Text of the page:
OBD Tools: What You Need to Know
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OBD Tools: What You Need to Know

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The Origins of OBD

OBD or On-Board Diagnostic is a system that enables the car’s computer set-up to interface with external electronics. Its main functions are for self-diagnostic and reporting of the car’s condition and overall performance. OBD allows vehicle owners and technicians to determine specific areas that require repair or unlock certain functions to improve performance.

OBD was introduced in the 1980’s in response to the need to regulate emissions and to deal with the mass production of cars with electronic fuel injection. The early versions of OBD are simple light indicators that illuminate and signal if a car issue is detected.

The Rise of OBD II Scan Tools

OBD II is the updated version of the original OBD system. OBD II can detect the underlying issue of a vehicle via DTC (Diagnostic Trouble Codes). The system analyzes and explains what the code means and suggest the appropriate measures to fix it.

The original version of OBD, the OBD I, provides simple functions like monitoring of the fuel delivery system, oxygen level, engine control module, and the EGR system. It doesn’t have a standard procedure for the different car makers and models to follow.

On the other hand, the OBD II was launched to create a standardization on the features and functions automakers can implement on their different car models. In 1996, the OBD II standards became mandatory to all vehicles produced in the US.


Types of OBD II Scan Tools

There are basically three types of OBD II scan tools available in the market today. These are basic code readers, DIY scanners, and professional scanners.

Basic code readers are cheap and useful tools that perform simple functions. They can detect the current trouble of the car and flash the DTC code of the particular issue. The driver will then have to look at the provided DTC code guide of the car or search online to determine the exact problem.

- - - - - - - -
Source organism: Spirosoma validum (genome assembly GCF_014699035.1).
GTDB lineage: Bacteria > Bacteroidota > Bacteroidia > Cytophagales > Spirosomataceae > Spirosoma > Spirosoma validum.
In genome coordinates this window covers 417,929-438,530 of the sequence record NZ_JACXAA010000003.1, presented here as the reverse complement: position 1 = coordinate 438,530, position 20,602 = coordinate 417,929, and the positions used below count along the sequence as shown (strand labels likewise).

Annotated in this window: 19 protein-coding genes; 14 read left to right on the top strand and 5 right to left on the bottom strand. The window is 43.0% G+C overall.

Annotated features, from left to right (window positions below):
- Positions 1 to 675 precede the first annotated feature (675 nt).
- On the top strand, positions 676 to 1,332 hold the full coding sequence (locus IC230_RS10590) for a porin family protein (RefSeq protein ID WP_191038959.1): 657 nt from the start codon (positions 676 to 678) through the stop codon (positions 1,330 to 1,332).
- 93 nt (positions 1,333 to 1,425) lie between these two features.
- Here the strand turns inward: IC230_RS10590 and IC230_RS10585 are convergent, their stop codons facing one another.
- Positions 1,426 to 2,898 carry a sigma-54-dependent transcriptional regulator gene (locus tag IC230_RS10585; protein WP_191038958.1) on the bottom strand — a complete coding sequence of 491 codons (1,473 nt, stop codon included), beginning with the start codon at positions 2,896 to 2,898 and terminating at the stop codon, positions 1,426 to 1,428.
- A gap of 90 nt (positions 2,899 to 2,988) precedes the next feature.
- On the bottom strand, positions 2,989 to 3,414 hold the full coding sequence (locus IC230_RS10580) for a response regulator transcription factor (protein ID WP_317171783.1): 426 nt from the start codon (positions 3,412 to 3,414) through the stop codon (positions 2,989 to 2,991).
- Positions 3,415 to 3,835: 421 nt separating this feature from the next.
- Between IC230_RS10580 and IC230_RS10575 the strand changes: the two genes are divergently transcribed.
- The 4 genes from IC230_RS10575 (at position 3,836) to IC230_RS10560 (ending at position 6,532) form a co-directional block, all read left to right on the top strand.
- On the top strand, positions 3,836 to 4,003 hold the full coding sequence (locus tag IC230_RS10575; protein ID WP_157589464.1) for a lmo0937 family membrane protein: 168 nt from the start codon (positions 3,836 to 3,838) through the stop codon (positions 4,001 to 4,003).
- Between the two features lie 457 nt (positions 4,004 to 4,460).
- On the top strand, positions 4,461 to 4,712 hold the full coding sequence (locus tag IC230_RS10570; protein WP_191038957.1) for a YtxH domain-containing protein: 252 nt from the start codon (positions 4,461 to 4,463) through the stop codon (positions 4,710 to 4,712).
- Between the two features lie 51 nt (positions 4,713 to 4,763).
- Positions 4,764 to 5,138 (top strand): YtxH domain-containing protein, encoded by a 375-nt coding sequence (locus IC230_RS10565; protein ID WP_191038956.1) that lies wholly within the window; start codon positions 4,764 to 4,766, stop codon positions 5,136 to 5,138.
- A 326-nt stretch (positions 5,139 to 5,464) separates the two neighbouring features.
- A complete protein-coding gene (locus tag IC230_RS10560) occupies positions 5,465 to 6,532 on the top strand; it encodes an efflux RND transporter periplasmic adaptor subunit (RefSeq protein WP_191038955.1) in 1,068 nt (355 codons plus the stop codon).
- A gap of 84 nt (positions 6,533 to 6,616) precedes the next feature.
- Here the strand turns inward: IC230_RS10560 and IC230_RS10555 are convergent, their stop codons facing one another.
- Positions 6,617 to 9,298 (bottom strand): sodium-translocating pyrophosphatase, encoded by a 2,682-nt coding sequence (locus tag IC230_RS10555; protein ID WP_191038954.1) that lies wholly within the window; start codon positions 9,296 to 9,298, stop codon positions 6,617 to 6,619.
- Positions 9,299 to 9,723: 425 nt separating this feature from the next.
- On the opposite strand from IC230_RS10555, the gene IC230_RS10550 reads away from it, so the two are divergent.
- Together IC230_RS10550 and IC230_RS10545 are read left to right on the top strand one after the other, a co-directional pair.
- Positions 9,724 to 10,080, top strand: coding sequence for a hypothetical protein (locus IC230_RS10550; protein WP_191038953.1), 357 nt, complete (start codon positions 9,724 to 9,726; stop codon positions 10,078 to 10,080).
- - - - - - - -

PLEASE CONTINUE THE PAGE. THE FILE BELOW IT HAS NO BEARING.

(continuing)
DIY scanners are Do-it-Yourself tools that can tell the exact location of the car problem and provide suggestions on how to fix it. They can be connected via PCs or smartphones for convenient access to data. DIY scanners are perfect for drivers who are interested in self-repairs.  

Professional scanners offer more advanced functions compared to the two types earlier mentioned. These scanners are commonly used by automaking companies and auto service centers with advanced facilities and technology. They are at about the size of a tablet and can accurately provide results in just a single scan.

OBD II Functions

An OBD II tool’s most important function is to provide accurate diagnostics. The tools, if used correctly, can also make your car run faster. There are OBD tools that can access and tweak critical systems in the car via a dashboard port. They can track and record the vehicle’s fuel economy, lap time and power output. They can even alter or remap the car’s software to unlock horsepower, bolt on a new air intake or improve the exhaust system. Most of these tools with advanced functionalities are set in the cars of professional racers.

The Future of OBD

Currently, around 150 million vehicles in the US are running with OBD II tools. Convergence or the ability to use Wi-fi signals and integrate with a laptop or smartphone is the next step in OBD II technology. We can also look forward to a more advanced GPS system merged into a super device that will make driving safer, greener, and way more efficient. Driver-less car systems are also in development.  With all these rapid advancements in technology today, the future of OBD II tools is one that’s worth to be excited for.

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